Constructing Healthy, Comfortable, Durable, Energy Efficient and Environmentally Responsible Homes and Buildings

Building More Durable Buildings

Durable buildings

$65 billion to $75 billion is what Americans spend annually on maintenance, repair and replacement of parts of their homes according to the National Association of Home Builders (NAHB).

"Homeowners don't have a way to quantify the value of durability so they don't value it, so they don't clamor for it from builders. Builders tend to offer the lowest-cost options,” says Stephen Weber economist with the National Institute of Standards and Technology (NIST). Christopher White, a research chemist, with NIST says, "As customers understand the value of durability, then the builders will recognize and offer more durable products. This gets people away from just going with first-cost estimate and lets them evaluate life long costs. People know almost to a penny what their mortgage costs, but have almost no ides what it costs to live in their home."

Durable buildings are a combination of durable materials and a durable design and adequate construction detail to allow these materials to function properly.  One of the more important aspects of a durable building is its ability to control moisture - inside and out.

Keep in mind the expiration date of your building materials!

Durable materials 

Examples of durable materials are concrete, native stone, brick, factory enameled metal roofing, copper roofing, slate, tile, hardwood flooring, bamboo flooring, galvanized nails, bronze bolts, etc.

Copper roofing will last 400 years plus. Sure it is more expensive initially, but when measured over time it is the cheapest! Plus you never have to work on it - zero maintenance. It is fully recyclable. As a bonus it is beautiful to look at (for all 400 years).

Slate, clay tile or cement tile roofing is durable but these materials are heavy and requires stronger and more expensive roof framing. Their useful life is about 25 to 50 years.

Cedar shakes and cedar shingles are flammable and will not pass the test of time. Their useful life is about 20 years.

Composition roofing lasts 15 to 25 years. This not a durable material and is not a earth friendly material. Over 300 square miles of composition roofing goes into landfills every year.

Fiber cement siding is durable (50 years).  Vinyl siding is hazardous to the environment to manufacture and is not considered an earth friendly material.  Cedar siding uses up some of the last cedar that is available and it will not last as long as fiber cement.

A concrete and/or stone patio is far more durable than a wood deck.

Plumbing fixtures - cheap facets with plastic parts will not last. The old fashioned chrome plated brass facets with replaceable washers and stems are durable. Plastic toilet tanks ball cocks distort under pressure and time. I have replaced the rubber washers in 50 year old brass faucets to keep them working.

Plastic hot and cold water distribution piping in houses have a checkered past. Galvanized iron rusts a tiny bit every year but is reasonable durable. Copper piping is durable.

Metal is almost always more durable than plastic or wood. Stone and concrete are more durable than metals.

Carpeting is not durable nor is it healthy because of all the dust, mites and critters (think spider eggs and hatchlings) that reside in it. Hardwood flooring is durable and easy to clean.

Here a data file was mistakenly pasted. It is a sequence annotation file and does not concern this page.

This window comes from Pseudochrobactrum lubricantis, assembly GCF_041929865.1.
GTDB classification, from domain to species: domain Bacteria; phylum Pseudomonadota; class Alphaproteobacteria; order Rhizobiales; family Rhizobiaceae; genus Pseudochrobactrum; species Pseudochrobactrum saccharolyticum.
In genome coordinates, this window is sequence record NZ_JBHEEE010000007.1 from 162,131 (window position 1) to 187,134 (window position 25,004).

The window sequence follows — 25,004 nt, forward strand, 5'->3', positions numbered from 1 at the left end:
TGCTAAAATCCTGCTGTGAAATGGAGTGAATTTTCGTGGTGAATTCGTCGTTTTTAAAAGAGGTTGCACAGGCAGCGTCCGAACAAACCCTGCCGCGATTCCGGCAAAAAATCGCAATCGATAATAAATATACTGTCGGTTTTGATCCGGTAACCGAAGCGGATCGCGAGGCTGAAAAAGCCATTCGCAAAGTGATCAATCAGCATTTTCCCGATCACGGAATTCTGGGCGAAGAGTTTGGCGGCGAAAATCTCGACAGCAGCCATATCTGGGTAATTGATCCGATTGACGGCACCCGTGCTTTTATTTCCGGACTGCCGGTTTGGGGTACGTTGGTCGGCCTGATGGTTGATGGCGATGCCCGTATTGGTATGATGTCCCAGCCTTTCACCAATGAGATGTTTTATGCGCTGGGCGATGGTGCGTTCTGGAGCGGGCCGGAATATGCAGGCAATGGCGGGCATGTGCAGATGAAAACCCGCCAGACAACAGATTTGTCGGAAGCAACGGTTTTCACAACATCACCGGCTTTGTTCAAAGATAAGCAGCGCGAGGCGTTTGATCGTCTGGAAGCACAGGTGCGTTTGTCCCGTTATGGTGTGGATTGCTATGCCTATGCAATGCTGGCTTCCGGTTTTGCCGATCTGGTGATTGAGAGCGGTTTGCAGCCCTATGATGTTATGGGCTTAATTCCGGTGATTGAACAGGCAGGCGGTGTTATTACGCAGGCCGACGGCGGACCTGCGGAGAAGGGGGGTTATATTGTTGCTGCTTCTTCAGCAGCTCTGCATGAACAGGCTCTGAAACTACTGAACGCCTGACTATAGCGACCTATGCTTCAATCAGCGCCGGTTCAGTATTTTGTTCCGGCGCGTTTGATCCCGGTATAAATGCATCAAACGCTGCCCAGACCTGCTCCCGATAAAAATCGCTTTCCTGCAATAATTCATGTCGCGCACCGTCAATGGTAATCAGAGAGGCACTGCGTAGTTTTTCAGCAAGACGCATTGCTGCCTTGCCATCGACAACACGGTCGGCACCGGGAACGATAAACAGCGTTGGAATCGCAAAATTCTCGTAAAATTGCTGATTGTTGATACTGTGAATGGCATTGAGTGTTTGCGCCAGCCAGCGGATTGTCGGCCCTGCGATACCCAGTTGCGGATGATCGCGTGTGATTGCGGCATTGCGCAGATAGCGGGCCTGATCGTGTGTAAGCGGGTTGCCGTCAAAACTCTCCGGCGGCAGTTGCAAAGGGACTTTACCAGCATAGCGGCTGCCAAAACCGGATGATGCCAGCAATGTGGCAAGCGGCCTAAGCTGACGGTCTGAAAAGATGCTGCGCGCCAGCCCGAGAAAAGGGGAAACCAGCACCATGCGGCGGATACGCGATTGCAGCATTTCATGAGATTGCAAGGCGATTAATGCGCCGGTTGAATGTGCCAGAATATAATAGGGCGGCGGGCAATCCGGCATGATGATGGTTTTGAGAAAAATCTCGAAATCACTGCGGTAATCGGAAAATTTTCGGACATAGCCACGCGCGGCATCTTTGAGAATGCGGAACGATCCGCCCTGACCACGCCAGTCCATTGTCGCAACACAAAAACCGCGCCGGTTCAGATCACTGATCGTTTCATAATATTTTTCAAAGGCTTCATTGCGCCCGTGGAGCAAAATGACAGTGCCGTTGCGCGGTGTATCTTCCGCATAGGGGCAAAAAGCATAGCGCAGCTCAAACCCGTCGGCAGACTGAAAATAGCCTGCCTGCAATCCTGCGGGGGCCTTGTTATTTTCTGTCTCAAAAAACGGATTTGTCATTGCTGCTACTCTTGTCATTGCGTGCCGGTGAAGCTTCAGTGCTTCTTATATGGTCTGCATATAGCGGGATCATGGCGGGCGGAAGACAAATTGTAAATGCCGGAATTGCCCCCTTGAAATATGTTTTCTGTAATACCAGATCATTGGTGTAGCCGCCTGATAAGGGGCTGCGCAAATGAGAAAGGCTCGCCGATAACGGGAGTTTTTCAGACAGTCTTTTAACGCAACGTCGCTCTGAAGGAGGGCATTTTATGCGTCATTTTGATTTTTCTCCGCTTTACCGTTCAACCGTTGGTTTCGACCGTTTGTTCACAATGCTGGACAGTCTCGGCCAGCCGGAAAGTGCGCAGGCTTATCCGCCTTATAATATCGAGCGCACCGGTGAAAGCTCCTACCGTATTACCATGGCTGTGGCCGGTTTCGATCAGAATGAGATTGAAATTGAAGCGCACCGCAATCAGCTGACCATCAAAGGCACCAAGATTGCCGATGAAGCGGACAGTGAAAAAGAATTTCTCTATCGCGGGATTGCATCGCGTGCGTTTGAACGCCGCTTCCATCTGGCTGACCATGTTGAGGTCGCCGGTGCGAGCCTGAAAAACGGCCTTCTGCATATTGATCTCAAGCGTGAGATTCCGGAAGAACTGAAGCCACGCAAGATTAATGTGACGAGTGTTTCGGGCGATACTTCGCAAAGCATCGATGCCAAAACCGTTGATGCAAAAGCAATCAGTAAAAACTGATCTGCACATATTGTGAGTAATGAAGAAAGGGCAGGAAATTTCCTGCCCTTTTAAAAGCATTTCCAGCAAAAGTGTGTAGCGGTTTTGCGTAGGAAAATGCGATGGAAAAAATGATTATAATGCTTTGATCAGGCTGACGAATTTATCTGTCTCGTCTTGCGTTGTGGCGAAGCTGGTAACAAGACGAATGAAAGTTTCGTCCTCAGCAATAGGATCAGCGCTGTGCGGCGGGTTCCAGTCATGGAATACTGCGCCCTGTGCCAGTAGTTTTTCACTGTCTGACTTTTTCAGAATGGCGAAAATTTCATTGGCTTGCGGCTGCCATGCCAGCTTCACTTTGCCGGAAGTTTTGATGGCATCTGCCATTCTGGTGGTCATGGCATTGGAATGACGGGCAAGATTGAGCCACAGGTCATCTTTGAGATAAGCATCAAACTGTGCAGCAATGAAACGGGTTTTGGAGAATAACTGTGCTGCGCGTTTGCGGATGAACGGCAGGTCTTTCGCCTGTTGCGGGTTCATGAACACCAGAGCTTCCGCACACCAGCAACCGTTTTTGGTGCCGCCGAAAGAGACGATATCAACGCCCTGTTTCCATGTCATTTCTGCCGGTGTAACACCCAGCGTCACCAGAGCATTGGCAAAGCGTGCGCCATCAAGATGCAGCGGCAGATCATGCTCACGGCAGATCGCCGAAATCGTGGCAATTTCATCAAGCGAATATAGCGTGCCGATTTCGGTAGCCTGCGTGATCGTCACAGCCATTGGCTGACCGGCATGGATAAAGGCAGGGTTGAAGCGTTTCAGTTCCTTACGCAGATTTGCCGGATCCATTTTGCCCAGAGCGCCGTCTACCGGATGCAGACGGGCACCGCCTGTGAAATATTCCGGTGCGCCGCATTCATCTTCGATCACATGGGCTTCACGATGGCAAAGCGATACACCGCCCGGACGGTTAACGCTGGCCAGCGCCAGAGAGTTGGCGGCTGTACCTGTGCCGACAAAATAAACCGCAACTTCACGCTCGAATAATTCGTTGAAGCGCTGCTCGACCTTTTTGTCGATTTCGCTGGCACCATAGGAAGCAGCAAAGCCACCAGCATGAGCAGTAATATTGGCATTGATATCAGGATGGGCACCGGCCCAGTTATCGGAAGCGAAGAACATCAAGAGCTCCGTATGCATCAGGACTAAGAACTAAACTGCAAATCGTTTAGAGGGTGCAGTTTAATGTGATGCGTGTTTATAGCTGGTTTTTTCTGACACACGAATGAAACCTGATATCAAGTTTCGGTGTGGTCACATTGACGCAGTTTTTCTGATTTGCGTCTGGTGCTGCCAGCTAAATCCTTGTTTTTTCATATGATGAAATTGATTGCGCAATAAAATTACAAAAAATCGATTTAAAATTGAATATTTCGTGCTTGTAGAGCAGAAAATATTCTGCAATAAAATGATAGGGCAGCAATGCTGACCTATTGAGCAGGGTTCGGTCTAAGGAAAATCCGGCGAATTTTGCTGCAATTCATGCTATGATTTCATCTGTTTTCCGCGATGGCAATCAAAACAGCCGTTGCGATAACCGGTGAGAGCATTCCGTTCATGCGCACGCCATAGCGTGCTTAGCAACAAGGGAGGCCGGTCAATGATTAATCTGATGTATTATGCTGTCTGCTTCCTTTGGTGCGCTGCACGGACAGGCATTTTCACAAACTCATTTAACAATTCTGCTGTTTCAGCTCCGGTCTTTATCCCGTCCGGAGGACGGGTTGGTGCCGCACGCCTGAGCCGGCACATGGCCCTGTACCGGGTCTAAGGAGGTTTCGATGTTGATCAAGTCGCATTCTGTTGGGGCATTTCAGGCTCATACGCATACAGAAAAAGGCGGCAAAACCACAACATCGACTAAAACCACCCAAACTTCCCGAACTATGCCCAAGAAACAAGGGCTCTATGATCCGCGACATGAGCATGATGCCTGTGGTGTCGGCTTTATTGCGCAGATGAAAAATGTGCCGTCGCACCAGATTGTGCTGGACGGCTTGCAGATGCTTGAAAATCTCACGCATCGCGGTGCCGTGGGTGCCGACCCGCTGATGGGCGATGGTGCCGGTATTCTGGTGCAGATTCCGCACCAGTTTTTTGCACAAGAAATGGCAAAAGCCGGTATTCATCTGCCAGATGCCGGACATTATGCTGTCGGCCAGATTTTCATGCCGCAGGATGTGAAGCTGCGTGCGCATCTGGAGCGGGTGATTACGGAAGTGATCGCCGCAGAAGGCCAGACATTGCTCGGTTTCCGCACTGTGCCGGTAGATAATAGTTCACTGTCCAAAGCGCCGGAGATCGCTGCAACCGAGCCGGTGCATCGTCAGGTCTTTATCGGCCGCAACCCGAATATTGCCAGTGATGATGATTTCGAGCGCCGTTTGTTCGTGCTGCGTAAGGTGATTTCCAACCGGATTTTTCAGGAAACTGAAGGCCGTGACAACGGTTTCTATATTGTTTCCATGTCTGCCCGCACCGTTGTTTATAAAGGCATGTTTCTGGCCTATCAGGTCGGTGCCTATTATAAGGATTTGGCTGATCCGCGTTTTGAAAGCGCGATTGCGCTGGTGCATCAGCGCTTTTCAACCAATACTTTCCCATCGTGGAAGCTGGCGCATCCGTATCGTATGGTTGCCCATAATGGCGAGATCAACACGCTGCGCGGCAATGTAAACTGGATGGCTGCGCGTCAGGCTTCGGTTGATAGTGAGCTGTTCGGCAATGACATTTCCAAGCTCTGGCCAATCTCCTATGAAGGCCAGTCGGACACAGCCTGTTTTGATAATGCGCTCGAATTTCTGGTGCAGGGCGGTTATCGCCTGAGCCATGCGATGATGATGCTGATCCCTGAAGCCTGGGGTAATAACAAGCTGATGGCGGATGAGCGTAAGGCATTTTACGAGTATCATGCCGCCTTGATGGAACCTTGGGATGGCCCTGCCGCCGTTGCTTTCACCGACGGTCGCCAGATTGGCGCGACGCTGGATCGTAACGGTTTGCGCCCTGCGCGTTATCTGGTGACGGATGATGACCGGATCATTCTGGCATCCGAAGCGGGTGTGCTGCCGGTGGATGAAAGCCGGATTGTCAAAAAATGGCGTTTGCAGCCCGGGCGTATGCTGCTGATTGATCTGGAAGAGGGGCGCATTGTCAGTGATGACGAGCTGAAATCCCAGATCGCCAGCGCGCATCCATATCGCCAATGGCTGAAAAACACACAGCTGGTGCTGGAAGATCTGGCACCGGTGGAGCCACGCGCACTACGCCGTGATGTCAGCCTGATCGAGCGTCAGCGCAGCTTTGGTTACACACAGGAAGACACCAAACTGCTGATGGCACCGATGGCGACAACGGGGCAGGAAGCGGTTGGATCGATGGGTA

Linoleum is better than vinyl. Vinyl materials are hazardous to the environment during manufacturing.

With all material, proper maintenance is important.

Durable design

Here are some elements to consider in your design that effects the durability of  buildings.

Keep roof designs simply. Complex roof designs that have dormers, valleys and intersections creates opportunities for ice dams and leaks. Dormers that are too close to each other can trap snow and ice.

Roof runoff should not be onto a walkway or front entrance for safety and maintenance reasons. Runoff should not be allowed to splast back against the house. Down spouts should have extensions to carry rain away from foundation.

Here's a receipe for frozen pipes and moisture problems - a floor plan that has a part of a bathroom project out over the wall below it. The outside cold air hits the bottom of this projection and causes the problems.

Try not to put a tub or shower on an outside wall. Moisture problems in the wall due to condensation is a real potential problem.

Built longer roof overhangs so rain and water running off the roof lands further from the house and walls. Also the solar damage is less to the siding.

Gutters get torn from a roof from the weight of ice and at the minimum are a maintenance item. Plan roof slopes away from entrances if possible.

Don't vent a bath exhaust fan into the attic. The moisture can condense in the attic area and cause unseen decay.

Do whatever you can to keep crawl space or basement as dry as possible.
Install perimeter drainage.

This lists can also go on and on. Just be thorough in your analysis.

Durable construction details and maintenance items

Remember that water and moisture is the number one enemy to the longevity of your house. Attention to construction detail is a must. Here's a short list of problem spots:

Flashing around windows (remember "the rain follows the plane").
Flashing around all penetrations in walls and roofs.
Maintain paint intregity.
Slope kitchen counters away from wall.
Clean gutters and downspouts of leaves.
Run bathroom and kitchen exhaust fans for longer then you think is necessary.


Healthy building practices

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